The need for randomised treatment studies in neglect research

N. B. Lincoln, A. Bowen

    Research output: Contribution to journalArticlepeer-review


    Purpose: The aim was to review the methodological quality of trials to evaluate rehabilitation for spatial neglect and to determine the overall effectiveness of interventions Methods: A systematic literature review and meta-analysis were conducted of trials completed by 2005. Trials identified were independently assessed for methodological quality by two reviewers. Outcomes were analysed as the standardised mean difference and 95% confidence intervals with random effects models. Results: 25 trials of neglect rehabilitation were identified, 12 randomised controlled trials and 13 controlled clinical trials. The methodological quality was generally poor with only 4 trials achieving an A rating, i.e. low risk of selection bias. The immediate effect of cognitive rehabilitation on disability was small, 0.26 [-0.16, 0.67] and neither this nor the persisting effect 0.61 [-0.42, 1.63] was statistically significant. The most frequently used standardised neglect test (number of single letters correctly cancelled) favoured the experimental group 0.58 [0.10, 1.05] but was not significant. When cancellation errors were measured there was a small immediate effect favouring the experimental group, of borderline statistical significance, -0.65 [-1.28, -0.01] p=0.05, and a significant persisting effect -0.76 [-1.39, -0.13] p=0.02. Cognitive rehabilitation also significantly improved immediate (p=001) and persisting (p=0.02) line bisection performance but these findings are based on only four and one study respectively. Conclusions: The quality of trials identified was poor. Analysis of randomised controlled trials showed some evidence of an effect of intervention on measures of impairment. There was no evidence to support the effects of intervention on measures of disability. Further trials must use methods that reduce bias, have adequate statistical power, and include valid disability outcome measures. © 2006 - IOS Press and the authors. All rights reserved.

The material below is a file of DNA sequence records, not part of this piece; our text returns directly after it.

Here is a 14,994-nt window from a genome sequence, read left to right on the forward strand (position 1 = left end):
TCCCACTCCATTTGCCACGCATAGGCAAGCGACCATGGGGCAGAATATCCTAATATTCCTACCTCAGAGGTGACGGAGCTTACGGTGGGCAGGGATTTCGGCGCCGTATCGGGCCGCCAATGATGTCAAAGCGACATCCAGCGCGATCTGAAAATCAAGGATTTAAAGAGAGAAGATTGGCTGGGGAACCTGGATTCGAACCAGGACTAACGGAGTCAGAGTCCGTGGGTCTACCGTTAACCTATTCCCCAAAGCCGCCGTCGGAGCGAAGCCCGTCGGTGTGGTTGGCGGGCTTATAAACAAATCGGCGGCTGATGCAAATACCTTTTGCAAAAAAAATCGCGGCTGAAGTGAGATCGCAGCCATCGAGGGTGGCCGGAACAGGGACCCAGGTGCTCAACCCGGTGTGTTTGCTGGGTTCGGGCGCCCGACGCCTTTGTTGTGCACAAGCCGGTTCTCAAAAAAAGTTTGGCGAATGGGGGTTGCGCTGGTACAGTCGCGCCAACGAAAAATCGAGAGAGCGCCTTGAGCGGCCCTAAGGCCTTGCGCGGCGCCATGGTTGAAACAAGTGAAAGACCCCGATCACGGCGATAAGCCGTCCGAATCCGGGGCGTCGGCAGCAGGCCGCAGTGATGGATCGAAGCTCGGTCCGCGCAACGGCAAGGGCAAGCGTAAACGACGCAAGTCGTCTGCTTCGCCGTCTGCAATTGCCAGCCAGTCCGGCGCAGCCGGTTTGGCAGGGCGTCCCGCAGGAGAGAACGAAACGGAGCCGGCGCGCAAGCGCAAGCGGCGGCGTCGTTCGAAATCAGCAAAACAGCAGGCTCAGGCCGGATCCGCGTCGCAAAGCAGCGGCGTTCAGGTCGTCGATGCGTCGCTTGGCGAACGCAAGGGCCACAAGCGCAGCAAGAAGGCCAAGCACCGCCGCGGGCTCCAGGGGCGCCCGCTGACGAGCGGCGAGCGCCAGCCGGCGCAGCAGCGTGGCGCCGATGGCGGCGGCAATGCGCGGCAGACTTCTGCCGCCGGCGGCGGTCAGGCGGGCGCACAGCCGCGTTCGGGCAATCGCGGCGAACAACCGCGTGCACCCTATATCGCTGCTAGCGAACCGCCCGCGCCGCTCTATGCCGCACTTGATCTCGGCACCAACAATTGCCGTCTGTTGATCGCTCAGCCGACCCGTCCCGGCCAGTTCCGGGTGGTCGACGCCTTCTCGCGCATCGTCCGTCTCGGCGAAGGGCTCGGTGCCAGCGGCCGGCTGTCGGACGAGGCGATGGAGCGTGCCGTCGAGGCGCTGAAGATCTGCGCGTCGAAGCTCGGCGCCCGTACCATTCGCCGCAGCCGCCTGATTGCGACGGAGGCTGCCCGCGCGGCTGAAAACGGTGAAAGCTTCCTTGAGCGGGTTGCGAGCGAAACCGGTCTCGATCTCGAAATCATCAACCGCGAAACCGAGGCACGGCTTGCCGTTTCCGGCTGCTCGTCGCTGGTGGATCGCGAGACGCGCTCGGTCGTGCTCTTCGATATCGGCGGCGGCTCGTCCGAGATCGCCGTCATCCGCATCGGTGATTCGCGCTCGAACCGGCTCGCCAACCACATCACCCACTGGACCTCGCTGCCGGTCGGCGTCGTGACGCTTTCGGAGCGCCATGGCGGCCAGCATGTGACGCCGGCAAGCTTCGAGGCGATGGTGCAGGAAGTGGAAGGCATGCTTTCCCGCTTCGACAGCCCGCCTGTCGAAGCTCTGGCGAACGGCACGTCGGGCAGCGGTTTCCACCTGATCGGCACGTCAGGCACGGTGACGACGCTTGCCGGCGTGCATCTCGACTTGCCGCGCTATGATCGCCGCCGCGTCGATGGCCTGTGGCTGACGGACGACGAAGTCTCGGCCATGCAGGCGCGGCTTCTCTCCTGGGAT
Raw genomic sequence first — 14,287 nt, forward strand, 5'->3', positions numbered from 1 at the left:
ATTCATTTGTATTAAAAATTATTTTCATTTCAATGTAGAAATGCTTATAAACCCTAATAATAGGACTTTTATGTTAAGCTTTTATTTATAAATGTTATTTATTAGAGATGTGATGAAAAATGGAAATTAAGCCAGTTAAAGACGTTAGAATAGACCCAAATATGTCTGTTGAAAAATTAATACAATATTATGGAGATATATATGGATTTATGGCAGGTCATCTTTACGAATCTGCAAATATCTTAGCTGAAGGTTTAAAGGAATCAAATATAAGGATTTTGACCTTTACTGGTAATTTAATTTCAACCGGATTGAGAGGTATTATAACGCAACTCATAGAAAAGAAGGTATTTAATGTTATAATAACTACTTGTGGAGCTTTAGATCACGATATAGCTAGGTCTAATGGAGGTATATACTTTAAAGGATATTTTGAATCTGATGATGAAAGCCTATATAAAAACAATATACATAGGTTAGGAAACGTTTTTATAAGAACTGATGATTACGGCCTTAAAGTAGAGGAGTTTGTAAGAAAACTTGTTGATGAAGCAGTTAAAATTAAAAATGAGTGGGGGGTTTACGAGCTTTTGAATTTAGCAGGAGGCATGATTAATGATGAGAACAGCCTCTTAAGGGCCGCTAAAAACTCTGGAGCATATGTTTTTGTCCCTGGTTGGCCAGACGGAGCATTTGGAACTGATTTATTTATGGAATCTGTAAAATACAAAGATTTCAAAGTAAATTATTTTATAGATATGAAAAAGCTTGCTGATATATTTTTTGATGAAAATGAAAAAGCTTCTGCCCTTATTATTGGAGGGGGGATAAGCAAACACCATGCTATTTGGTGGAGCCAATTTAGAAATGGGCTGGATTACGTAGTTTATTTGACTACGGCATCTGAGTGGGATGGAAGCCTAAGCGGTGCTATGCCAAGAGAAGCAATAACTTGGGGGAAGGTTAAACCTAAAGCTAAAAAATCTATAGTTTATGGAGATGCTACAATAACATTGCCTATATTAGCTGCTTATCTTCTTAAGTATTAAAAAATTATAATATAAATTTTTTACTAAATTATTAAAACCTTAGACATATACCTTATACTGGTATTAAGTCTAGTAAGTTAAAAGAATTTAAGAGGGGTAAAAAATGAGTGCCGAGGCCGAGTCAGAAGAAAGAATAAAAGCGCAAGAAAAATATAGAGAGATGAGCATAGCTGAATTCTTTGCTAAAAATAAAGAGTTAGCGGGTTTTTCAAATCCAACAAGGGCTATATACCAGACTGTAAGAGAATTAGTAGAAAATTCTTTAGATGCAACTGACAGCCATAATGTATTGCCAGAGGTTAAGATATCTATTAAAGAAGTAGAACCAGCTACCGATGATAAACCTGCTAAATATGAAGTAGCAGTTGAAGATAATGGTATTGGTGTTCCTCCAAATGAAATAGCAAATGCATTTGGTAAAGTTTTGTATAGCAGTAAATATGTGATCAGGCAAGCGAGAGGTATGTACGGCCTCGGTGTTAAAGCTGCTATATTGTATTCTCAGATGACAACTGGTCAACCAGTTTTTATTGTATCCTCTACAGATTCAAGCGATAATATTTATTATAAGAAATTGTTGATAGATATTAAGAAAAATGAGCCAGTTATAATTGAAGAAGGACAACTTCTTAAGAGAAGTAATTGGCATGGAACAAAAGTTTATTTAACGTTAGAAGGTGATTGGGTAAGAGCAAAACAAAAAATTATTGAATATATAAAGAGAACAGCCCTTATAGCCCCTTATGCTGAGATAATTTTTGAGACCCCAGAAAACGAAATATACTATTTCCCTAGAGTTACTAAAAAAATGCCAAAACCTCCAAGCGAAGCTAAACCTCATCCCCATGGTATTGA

Original languageEnglish
    Pages (from-to)401-408
    Number of pages7
    JournalRestorative Neurology and Neuroscience
    Issue number4-6
    Publication statusPublished - 2006


    • Inattention
    • Meta-analysis
    • Neglect
    • Review


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